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A Severe Solar Storm Just Occurred, And It May Affect Power

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A massive geomagnetic storm has erupted from the Sun, and it could soon affect electrical systems on Earth as well as on satellites above our planet.

A sunspot likely emitted a pair of coronal mass ejections (CMEs) that combined into a single powerful storm. Early models had predicted that the electrically-charged material would only have a minor effect on the Earth. However, the storm has created deramatic auroras on our planet that have been seen as far south as Michigan. The dazzling displays will likely continue through March 17, according to officials at NASA.

The storm was first observed at 9:58 a.m. on March 17 and has repeatedly peaked at G4 on a five-point scale used to measure such events. It is possible that this current event could negatively impact satellite navigation, including GPS devices. However, the storm is not expected to be powerful enough to impact high-altitude flight of aircraft or satellite electronics.

Some temporary disruptions in the electrical grid could be seen if the storm continues. A few flights that travel along polar routes, such as those headed from the eastern United States to some destinations in Asia, might be rerouted to avoid interference with communication systems.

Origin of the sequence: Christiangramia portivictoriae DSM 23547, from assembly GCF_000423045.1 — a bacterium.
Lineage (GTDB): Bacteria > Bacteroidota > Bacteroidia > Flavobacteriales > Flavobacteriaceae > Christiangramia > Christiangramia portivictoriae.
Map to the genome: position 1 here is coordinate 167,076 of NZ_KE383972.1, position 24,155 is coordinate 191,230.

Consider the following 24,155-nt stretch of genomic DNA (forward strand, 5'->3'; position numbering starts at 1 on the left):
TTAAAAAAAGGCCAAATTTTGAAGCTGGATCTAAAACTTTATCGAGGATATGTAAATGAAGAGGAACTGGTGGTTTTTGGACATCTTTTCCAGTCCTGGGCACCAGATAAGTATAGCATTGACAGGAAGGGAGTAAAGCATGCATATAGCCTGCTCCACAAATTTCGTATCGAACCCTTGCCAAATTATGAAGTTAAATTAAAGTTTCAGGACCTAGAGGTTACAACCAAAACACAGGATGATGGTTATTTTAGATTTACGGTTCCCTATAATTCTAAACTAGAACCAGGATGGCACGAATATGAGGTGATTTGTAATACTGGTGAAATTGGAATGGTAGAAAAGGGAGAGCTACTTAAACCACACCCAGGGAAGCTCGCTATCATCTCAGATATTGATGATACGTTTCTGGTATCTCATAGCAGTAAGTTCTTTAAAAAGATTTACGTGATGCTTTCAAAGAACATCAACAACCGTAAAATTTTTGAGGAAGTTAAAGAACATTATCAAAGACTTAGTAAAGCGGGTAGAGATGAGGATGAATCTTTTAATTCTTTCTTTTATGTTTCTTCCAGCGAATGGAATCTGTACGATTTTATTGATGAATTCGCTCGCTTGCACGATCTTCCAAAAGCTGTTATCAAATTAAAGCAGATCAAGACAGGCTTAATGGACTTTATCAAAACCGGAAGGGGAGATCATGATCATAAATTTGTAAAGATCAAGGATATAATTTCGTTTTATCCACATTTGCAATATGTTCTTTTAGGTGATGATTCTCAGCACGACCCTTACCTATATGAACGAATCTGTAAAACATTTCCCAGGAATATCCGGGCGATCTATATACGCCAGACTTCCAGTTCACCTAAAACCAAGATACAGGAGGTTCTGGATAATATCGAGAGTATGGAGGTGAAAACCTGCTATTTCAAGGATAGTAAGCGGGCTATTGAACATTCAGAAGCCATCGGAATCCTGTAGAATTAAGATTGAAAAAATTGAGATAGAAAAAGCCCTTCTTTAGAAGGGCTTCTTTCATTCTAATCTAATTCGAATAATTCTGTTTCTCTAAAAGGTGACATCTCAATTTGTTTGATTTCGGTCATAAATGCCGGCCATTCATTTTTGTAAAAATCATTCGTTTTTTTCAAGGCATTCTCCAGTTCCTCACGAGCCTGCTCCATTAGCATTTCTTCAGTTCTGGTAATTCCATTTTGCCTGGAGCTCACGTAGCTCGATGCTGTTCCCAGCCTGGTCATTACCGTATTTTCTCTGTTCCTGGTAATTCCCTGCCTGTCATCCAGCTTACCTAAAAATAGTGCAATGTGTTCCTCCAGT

"During storms, the currents in the ionosphere, as well as the energetic particles that precipitate into the ionosphere, add energy in the form of heat that can increase the density and distribution of density in the upper atmosphere, causing extra drag on satellites in low-earth orbit. The local heating ... can modify the path of radio signals and create errors in the positioning information provided by GPS," The Space Weather Prediction Center reports.

If the storm continues through the day during Saint Patrick's Day at the same rate as was seen during the morning, auroras may be seen as far south as Washington D.C. if this event behaves similarly to previous storms of the same magnitude.

"[W]e have seen reports of aurora as far south as Tennessee, New Mexico and Oklahoma. A lot of factors go into whether you can see the aurora, cloud cover most importantly, and proximity to city lights. We are favorable in terms of the moon being crescent, which will give us pretty dark skies," Brent Gordon, branch chief of the Space Weather Prediction Center, said.

The storm presently coursing its way through the magnetosphere of the Earth is the most powerful event of its kind yet seen during the current solar cycle.

These stunning auroras are glowing bright green, just in time for Saint Patrick's Day.

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